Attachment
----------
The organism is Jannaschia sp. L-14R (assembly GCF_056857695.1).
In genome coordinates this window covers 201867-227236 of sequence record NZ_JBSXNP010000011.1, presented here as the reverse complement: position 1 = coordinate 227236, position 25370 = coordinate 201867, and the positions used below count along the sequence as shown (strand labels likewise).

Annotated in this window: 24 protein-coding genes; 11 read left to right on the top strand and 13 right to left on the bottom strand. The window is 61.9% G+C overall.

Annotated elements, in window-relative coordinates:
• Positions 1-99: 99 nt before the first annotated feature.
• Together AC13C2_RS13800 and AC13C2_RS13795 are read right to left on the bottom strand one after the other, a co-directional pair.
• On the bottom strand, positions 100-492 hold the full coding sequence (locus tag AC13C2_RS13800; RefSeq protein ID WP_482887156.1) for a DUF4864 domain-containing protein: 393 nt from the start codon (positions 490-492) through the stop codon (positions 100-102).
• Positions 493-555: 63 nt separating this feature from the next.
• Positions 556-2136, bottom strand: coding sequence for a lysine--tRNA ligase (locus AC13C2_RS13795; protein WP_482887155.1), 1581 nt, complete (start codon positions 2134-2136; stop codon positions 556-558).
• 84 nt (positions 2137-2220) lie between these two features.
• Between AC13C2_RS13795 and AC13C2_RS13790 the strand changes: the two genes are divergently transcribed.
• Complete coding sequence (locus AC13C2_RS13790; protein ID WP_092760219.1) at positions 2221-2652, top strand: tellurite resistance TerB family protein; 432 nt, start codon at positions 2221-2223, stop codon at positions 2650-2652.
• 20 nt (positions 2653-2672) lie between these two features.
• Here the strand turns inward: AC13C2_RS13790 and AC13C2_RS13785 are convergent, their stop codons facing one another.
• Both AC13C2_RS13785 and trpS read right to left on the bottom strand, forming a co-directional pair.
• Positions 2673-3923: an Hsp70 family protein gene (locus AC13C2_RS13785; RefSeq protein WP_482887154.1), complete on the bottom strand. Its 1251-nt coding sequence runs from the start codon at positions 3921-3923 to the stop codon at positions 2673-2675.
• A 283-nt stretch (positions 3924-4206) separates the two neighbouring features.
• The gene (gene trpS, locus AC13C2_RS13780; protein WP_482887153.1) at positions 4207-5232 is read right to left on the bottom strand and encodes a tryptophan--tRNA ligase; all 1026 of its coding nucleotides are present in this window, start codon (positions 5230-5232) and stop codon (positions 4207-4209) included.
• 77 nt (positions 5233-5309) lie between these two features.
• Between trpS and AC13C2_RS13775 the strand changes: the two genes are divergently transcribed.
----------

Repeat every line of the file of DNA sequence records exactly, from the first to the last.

The organism is Jannaschia sp. L-14R (assembly GCF_056857695.1).
In genome coordinates this window covers 201867-227236 of sequence record NZ_JBSXNP010000011.1, presented here as the reverse complement: position 1 = coordinate 227236, position 25370 = coordinate 201867, and the positions used below count along the sequence as shown (strand labels likewise).

Annotated in this window: 24 protein-coding genes; 11 read left to right on the top strand and 13 right to left on the bottom strand. The window is 61.9% G+C overall.

Annotated elements, in window-relative coordinates:
• Positions 1-99: 99 nt before the first annotated feature.
• Together AC13C2_RS13800 and AC13C2_RS13795 are read right to left on the bottom strand one after the other, a co-directional pair.
• On the bottom strand, positions 100-492 hold the full coding sequence (locus tag AC13C2_RS13800; RefSeq protein ID WP_482887156.1) for a DUF4864 domain-containing protein: 393 nt from the start codon (positions 490-492) through the stop codon (positions 100-102).
• Positions 493-555: 63 nt separating this feature from the next.
• Positions 556-2136, bottom strand: coding sequence for a lysine--tRNA ligase (locus AC13C2_RS13795; protein WP_482887155.1), 1581 nt, complete (start codon positions 2134-2136; stop codon positions 556-558).
• 84 nt (positions 2137-2220) lie between these two features.
• Between AC13C2_RS13795 and AC13C2_RS13790 the strand changes: the two genes are divergently transcribed.
• Complete coding sequence (locus AC13C2_RS13790; protein ID WP_092760219.1) at positions 2221-2652, top strand: tellurite resistance TerB family protein; 432 nt, start codon at positions 2221-2223, stop codon at positions 2650-2652.
• 20 nt (positions 2653-2672) lie between these two features.
• Here the strand turns inward: AC13C2_RS13790 and AC13C2_RS13785 are convergent, their stop codons facing one another.
• Both AC13C2_RS13785 and trpS read right to left on the bottom strand, forming a co-directional pair.
• Positions 2673-3923: an Hsp70 family protein gene (locus AC13C2_RS13785; RefSeq protein WP_482887154.1), complete on the bottom strand. Its 1251-nt coding sequence runs from the start codon at positions 3921-3923 to the stop codon at positions 2673-2675.
• A 283-nt stretch (positions 3924-4206) separates the two neighbouring features.
• The gene (gene trpS, locus AC13C2_RS13780; protein WP_482887153.1) at positions 4207-5232 is read right to left on the bottom strand and encodes a tryptophan--tRNA ligase; all 1026 of its coding nucleotides are present in this window, start codon (positions 5230-5232) and stop codon (positions 4207-4209) included.
• 77 nt (positions 5233-5309) lie between these two features.
• Between trpS and AC13C2_RS13775 the strand changes: the two genes are divergently transcribed.